When stringent social distancing measures went into place to help slow the spread of COVID-19 in mid-March, the calls began. These weren’t calls to doctors from people concerned about symptoms, or to unemployment officers from people without work — though those calls started, too.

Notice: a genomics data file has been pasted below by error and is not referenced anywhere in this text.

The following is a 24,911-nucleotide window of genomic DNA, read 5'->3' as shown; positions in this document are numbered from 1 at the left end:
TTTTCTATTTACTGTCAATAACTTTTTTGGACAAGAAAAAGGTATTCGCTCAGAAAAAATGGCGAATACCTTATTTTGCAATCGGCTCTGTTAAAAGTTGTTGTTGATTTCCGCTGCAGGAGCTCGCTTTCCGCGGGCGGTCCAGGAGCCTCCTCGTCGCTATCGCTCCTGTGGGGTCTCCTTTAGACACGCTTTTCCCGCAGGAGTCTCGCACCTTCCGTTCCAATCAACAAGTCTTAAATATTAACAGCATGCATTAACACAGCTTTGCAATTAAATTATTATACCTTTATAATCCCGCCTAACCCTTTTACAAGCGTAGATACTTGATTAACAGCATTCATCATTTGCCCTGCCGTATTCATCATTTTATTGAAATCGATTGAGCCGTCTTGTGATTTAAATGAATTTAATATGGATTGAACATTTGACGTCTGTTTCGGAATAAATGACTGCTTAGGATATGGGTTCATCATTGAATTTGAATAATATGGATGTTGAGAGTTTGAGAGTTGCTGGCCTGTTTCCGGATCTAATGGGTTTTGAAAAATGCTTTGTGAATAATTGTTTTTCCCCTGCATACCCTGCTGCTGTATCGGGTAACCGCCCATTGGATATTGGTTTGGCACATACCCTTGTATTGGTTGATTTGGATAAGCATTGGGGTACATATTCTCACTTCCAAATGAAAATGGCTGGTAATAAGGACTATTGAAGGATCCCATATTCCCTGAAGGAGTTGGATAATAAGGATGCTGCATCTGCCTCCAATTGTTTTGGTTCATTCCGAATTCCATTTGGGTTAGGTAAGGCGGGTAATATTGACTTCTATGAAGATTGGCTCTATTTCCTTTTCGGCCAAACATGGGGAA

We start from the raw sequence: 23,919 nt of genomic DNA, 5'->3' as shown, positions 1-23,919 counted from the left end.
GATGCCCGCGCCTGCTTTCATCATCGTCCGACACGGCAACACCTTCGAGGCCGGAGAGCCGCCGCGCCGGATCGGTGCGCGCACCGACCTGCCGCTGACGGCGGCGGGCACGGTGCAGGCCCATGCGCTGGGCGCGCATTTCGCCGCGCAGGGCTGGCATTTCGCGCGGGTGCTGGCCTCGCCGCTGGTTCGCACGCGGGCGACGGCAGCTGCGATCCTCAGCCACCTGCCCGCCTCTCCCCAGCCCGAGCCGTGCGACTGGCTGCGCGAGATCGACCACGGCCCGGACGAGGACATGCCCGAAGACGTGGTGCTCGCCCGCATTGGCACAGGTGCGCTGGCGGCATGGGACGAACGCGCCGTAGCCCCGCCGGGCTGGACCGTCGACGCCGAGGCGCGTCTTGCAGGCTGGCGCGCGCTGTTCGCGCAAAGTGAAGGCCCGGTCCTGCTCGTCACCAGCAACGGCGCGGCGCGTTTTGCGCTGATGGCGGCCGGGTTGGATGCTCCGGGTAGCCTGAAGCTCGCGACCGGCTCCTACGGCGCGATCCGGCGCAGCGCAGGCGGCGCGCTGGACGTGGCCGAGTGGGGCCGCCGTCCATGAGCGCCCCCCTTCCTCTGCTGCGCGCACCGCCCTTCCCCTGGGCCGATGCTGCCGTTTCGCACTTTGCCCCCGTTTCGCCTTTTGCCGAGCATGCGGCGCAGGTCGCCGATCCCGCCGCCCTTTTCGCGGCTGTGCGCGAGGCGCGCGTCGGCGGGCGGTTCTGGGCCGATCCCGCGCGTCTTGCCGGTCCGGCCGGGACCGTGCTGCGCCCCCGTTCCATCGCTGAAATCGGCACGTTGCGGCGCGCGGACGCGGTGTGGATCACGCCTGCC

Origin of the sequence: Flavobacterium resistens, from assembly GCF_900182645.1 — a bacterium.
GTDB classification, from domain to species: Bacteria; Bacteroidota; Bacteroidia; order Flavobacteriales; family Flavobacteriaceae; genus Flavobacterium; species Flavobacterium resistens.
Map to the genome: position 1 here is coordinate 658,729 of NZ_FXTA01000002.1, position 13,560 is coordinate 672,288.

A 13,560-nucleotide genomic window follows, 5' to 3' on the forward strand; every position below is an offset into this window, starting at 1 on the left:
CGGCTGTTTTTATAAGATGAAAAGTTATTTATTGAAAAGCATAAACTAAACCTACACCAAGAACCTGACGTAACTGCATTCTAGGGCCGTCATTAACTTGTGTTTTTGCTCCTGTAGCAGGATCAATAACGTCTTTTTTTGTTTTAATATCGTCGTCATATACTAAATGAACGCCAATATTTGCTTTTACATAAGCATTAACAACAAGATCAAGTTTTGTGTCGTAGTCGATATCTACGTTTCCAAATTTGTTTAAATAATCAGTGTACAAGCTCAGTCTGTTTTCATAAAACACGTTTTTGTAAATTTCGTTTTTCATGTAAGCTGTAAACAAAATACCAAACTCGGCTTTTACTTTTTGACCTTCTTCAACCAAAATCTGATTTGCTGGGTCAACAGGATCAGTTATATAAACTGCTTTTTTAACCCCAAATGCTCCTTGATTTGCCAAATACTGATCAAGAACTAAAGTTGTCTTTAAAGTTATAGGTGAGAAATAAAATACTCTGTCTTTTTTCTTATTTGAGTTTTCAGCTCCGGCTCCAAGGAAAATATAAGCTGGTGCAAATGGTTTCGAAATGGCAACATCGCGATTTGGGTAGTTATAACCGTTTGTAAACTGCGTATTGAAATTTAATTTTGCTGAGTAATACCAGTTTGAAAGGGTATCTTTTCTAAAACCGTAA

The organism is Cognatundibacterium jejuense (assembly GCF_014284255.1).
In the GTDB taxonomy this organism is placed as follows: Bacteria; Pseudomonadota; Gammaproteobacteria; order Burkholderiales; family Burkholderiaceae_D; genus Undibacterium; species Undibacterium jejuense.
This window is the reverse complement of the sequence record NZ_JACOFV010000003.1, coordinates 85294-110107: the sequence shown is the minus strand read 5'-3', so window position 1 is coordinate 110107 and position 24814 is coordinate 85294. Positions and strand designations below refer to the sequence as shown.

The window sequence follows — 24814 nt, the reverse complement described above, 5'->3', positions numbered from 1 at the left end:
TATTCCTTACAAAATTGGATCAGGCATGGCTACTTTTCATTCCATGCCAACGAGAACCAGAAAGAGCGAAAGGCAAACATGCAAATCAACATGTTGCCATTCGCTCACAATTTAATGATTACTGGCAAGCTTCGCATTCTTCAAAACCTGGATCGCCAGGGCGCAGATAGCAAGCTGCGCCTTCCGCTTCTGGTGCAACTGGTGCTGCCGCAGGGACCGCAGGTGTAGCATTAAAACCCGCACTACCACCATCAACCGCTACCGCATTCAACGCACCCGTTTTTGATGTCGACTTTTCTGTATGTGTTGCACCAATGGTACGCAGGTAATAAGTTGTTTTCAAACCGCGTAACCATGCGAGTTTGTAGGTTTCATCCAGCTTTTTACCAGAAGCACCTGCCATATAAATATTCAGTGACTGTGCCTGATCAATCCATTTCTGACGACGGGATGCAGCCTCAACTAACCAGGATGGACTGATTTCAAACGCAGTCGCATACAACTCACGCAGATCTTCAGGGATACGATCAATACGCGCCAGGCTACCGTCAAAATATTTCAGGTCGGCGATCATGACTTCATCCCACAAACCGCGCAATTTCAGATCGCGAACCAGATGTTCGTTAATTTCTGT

Instead, they were calls to domestic violence hotlines, from abuse survivors who suddenly found themselves in a bind. With a pandemic raging, going out isn’t necessarily safe. But for the nearly 10 million Americans affected by domestic violence every year, staying home isn’t safe, either. What’s more, social distancing, and the resulting stress and isolation, dramatically exacerbate survivors’ risk of abuse.